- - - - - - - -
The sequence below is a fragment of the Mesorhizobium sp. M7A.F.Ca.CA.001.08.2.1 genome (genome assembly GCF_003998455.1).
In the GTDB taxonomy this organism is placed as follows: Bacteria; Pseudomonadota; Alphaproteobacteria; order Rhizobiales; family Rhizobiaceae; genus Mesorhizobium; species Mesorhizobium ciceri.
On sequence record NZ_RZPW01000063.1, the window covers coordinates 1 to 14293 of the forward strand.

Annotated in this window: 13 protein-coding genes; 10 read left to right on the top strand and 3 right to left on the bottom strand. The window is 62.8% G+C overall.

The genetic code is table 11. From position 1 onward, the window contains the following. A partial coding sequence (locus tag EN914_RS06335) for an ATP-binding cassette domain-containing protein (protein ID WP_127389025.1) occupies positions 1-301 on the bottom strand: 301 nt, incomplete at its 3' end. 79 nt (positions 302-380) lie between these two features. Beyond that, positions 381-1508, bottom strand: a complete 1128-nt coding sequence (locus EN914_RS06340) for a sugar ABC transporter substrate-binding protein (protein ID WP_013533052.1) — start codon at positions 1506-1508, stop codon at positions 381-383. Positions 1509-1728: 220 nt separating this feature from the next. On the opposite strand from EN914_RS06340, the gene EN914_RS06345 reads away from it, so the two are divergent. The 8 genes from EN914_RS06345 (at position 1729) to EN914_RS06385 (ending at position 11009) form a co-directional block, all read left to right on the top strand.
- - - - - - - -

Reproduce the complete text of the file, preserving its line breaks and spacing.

The sequence below is a fragment of the Mesorhizobium sp. M7A.F.Ca.CA.001.08.2.1 genome (genome assembly GCF_003998455.1).
In the GTDB taxonomy this organism is placed as follows: Bacteria; Pseudomonadota; Alphaproteobacteria; order Rhizobiales; family Rhizobiaceae; genus Mesorhizobium; species Mesorhizobium ciceri.
On sequence record NZ_RZPW01000063.1, the window covers coordinates 1 to 14293 of the forward strand.

Annotated in this window: 13 protein-coding genes; 10 read left to right on the top strand and 3 right to left on the bottom strand. The window is 62.8% G+C overall.

The genetic code is table 11. From position 1 onward, the window contains the following. A partial coding sequence (locus tag EN914_RS06335) for an ATP-binding cassette domain-containing protein (protein ID WP_127389025.1) occupies positions 1-301 on the bottom strand: 301 nt, incomplete at its 3' end. 79 nt (positions 302-380) lie between these two features. Beyond that, positions 381-1508, bottom strand: a complete 1128-nt coding sequence (locus EN914_RS06340) for a sugar ABC transporter substrate-binding protein (protein ID WP_013533052.1) — start codon at positions 1506-1508, stop codon at positions 381-383. Positions 1509-1728: 220 nt separating this feature from the next. On the opposite strand from EN914_RS06340, the gene EN914_RS06345 reads away from it, so the two are divergent. The 8 genes from EN914_RS06345 (at position 1729) to EN914_RS06385 (ending at position 11009) form a co-directional block, all read left to right on the top strand.